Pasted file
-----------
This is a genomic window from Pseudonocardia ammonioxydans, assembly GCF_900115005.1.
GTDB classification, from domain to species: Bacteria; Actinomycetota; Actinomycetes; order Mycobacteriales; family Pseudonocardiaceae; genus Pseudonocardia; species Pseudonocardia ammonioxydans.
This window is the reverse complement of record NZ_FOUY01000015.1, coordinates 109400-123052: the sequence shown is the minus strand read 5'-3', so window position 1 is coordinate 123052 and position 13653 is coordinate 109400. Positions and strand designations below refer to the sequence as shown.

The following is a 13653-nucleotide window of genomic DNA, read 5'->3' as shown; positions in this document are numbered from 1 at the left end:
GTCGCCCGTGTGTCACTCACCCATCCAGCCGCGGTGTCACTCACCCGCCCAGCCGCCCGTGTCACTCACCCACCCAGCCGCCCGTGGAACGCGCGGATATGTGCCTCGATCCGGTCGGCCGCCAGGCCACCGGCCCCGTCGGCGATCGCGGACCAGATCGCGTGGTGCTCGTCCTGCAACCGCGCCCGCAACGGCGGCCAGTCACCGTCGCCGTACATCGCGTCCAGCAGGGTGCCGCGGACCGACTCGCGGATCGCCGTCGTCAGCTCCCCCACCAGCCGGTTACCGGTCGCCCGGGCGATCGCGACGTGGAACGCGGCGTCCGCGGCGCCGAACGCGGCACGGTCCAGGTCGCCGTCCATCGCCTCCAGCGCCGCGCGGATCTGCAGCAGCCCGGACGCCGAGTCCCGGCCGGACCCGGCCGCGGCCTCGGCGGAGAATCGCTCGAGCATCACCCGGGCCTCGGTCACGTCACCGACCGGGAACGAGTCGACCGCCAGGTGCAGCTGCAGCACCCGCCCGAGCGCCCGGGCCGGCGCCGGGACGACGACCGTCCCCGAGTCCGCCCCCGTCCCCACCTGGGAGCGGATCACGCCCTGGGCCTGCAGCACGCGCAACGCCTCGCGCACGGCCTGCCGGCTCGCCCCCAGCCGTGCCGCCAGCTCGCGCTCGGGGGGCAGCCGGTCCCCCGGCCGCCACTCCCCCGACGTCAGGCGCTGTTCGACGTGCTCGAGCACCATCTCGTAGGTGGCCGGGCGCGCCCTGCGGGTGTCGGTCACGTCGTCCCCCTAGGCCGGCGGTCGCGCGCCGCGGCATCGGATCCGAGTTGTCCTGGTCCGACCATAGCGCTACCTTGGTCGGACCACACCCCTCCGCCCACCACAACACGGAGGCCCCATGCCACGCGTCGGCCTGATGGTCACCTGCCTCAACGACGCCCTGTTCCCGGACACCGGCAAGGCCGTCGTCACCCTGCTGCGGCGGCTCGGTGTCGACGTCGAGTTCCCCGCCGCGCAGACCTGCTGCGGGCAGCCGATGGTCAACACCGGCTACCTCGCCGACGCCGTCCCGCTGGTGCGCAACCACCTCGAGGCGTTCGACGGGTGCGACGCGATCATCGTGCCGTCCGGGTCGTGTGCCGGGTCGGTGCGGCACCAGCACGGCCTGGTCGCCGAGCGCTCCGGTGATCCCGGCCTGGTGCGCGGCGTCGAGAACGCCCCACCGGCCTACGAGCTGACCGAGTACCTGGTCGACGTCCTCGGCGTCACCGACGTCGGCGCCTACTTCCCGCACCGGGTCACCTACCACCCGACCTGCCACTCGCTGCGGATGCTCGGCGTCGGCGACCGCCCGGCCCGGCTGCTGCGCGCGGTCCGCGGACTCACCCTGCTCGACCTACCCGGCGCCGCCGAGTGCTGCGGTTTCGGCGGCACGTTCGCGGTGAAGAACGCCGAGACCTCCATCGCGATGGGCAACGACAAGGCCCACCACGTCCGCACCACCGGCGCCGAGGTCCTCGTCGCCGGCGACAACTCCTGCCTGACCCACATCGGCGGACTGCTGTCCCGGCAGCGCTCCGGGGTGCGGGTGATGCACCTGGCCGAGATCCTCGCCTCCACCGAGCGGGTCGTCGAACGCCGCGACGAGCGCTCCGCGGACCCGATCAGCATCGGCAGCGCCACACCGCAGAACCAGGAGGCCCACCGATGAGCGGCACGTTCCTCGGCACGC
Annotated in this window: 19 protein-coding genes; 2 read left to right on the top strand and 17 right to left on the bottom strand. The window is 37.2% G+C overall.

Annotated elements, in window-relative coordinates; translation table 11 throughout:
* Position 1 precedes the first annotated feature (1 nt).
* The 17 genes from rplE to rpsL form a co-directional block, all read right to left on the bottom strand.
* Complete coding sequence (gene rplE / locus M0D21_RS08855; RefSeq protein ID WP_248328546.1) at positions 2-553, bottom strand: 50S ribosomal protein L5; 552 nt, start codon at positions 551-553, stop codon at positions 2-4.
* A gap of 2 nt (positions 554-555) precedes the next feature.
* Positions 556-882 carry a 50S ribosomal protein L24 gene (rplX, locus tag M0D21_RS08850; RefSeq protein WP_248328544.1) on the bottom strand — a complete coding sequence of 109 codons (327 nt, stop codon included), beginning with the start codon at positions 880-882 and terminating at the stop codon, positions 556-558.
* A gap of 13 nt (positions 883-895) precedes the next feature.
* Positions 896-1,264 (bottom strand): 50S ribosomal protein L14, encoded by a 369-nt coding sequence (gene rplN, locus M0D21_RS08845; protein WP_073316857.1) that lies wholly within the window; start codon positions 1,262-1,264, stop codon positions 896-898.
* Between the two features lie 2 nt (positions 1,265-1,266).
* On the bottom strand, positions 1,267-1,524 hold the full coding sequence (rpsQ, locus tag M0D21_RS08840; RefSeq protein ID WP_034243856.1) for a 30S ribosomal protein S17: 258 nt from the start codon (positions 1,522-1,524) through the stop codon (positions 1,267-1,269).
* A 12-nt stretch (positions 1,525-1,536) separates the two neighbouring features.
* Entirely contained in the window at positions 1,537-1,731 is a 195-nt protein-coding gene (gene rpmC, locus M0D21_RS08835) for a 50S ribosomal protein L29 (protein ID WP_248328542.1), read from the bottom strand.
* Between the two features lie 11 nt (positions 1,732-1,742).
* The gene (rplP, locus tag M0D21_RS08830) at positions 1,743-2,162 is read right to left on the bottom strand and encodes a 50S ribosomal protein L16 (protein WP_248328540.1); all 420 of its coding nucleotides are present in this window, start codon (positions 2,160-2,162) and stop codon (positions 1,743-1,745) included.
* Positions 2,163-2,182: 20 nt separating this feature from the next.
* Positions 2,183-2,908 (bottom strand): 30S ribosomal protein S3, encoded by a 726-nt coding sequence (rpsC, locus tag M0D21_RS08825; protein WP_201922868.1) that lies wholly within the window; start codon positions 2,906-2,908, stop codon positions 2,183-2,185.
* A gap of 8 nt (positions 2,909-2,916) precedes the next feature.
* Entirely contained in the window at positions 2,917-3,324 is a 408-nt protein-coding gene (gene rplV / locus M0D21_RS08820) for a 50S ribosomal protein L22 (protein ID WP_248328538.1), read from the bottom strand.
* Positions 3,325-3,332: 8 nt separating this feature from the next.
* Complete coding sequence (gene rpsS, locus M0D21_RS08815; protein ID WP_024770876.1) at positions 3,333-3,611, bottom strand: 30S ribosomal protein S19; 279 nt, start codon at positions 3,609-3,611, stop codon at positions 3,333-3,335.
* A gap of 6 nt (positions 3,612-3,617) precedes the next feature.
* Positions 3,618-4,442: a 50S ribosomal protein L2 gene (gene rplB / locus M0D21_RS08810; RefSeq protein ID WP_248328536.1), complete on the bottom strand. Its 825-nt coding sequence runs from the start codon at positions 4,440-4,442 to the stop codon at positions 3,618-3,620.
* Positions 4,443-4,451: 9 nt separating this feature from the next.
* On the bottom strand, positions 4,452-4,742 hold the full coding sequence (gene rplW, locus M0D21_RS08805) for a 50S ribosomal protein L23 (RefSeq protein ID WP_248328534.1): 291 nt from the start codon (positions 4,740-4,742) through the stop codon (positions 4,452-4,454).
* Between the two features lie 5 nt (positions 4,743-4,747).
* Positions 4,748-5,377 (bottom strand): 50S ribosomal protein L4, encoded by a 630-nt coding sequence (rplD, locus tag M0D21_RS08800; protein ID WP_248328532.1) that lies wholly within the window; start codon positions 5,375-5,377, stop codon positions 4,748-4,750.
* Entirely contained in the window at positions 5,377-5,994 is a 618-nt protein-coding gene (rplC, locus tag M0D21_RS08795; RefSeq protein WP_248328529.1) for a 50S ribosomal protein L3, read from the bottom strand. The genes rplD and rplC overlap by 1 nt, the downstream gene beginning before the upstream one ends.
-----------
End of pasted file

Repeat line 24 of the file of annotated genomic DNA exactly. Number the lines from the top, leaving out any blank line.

* Entirely contained in the window at positions 2,917-3,324 is a 408-nt protein-coding gene (gene rplV / locus M0D21_RS08820) for a 50S ribosomal protein L22 (protein ID WP_248328538.1), read from the bottom strand.